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The acute toxicity of major ion salts to Ceriodaphnia dubia: III. Mathematical models for mixture toxicity
Erickson, R., Dave Mount, T. Highland, R. Hockett, D. Hoff, T. Norberg-King, AND K. Peterson. The acute toxicity of major ion salts to Ceriodaphnia dubia: III. Mathematical models for mixture toxicity. ENVIRONMENTAL TOXICOLOGY AND CHEMISTRY. Society of Environmental Toxicology and Chemistry, Pensacola, FL, 37(1):1-13, (2018).
Based on previous research on the acute toxicity of major ions (Na+, K+, Ca2+, Mg2+, Cl, SO42, and HCO3/CO32) to C. dubia, two mathematical models were developed for predicting the LC50 for any ion mixture, excluding those dominated by K toxicity. One model addresses a mechanism of general ion toxicity to which all ions contribute, and describes osmolarity-based LC50s as a function of Ca activity. The other model addresses a mechanism specifically related to Mg and Ca to apply when such toxicity exceeds general ion toxicity, and describes LC50s as a function of Mg and Ca activities. Both models track well the observed LC50s from past research used in model development, but also successfully predicted LC50s from new toxicity tests on synthetic mixtures of ions emulating chemistries of various ion-enriched effluents and receiving waters. Because of the complexities of relating LC50s to chemical activities and osmolarity, simplified models based directly on ion concentrations were also developed and found to provide useful predictions. These models were also determined to provide better performance than a previously-published model for major ion toxicity.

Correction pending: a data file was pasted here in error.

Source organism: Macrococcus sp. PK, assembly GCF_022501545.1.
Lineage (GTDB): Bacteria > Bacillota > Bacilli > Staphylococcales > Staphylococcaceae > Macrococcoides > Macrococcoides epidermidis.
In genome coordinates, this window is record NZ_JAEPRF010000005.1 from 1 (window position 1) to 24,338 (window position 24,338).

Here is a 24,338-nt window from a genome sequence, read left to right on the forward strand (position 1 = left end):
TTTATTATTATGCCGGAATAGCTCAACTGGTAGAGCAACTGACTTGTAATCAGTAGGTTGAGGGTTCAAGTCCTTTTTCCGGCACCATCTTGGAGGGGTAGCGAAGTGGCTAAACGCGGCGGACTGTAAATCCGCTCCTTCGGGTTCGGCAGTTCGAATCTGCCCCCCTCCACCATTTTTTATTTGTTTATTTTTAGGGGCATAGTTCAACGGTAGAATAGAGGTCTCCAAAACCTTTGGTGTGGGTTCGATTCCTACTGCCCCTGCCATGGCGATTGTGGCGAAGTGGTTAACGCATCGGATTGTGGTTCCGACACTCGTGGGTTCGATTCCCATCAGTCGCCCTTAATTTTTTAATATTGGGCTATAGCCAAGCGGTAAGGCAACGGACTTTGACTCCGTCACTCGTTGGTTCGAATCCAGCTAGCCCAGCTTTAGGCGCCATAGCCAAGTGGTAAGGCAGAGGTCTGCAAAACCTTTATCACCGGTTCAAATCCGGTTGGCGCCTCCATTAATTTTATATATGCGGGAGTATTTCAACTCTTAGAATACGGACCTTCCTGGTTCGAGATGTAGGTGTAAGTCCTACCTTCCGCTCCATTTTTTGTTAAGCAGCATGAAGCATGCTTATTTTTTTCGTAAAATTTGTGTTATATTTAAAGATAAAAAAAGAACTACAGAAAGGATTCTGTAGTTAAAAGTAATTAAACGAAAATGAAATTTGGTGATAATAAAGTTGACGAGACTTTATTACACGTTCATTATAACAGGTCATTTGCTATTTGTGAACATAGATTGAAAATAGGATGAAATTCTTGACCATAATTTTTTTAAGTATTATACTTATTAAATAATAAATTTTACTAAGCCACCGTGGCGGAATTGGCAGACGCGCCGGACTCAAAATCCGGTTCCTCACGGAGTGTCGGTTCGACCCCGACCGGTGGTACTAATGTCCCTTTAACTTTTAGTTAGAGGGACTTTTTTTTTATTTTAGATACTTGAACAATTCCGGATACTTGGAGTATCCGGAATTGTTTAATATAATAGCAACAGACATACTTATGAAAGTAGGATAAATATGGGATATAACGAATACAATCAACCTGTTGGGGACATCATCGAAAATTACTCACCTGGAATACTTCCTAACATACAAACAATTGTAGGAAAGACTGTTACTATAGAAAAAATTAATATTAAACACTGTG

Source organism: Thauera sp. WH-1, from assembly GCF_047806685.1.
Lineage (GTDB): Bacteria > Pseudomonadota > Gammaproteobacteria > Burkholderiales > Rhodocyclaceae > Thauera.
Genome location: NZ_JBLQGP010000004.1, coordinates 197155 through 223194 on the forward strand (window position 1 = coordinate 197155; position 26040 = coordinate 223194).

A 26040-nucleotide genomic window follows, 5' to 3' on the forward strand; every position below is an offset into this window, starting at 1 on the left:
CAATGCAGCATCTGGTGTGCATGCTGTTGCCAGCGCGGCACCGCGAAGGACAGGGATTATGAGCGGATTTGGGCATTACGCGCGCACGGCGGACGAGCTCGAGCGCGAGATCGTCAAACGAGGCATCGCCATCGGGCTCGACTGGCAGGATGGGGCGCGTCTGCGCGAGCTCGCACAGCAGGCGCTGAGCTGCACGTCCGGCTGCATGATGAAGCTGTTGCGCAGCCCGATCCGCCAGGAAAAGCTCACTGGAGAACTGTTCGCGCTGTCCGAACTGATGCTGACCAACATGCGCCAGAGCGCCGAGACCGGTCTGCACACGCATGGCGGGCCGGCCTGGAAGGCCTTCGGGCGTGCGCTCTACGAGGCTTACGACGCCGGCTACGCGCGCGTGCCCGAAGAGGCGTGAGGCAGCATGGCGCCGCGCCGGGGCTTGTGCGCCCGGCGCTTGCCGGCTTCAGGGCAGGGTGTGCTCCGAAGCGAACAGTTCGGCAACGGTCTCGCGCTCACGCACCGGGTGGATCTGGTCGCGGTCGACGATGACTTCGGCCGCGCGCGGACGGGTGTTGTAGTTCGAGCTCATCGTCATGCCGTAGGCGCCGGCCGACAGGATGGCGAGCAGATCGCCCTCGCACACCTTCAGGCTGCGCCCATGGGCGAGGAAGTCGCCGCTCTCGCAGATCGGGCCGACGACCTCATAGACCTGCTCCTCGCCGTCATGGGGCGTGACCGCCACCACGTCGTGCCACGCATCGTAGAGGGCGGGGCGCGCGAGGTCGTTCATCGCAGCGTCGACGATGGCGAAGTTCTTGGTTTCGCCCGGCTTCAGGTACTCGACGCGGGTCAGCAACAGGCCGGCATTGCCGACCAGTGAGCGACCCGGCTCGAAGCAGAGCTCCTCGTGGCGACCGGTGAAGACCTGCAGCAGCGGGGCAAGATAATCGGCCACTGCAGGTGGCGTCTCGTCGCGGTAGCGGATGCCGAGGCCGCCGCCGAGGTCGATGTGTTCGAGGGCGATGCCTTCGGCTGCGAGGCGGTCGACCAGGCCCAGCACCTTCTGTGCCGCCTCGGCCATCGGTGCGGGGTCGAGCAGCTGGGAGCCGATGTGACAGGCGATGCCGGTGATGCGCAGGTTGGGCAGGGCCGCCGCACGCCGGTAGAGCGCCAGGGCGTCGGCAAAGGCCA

This paper is the third in a series regarding the toxicity of major geochemical ions (Ca+2, Mg+2, Na+, K+, Cl–, SO4–2, and CO3–2/HCO3–) to aquatic organisms. The first paper addressed how background water chemistry affects the acute toxicity of individual major ion salts to C. dubia, while the second paper addressed binary mixtures of salts. These established principles upon which the acute toxicity of any mixture of these salts to C. dubia can be predicted. The current effort developed mathematical models for this and conducted tests of more complex mixtures to test model predictions. These models will support more appropriate assessments for the effects of major ions on this species, and provides a foundation for work with other endpoints and species.
Record Details:Record Type: DOCUMENT (JOURNAL/PEER REVIEWED JOURNAL)
Organization:U.S. ENVIRONMENTAL PROTECTION AGENCY
OFFICE OF RESEARCH AND DEVELOPMENT
NATIONAL HEALTH AND ENVIRONMENTAL EFFECTS RESEARCH LABORATORY
MID-CONTINENT ECOLOGY DIVISION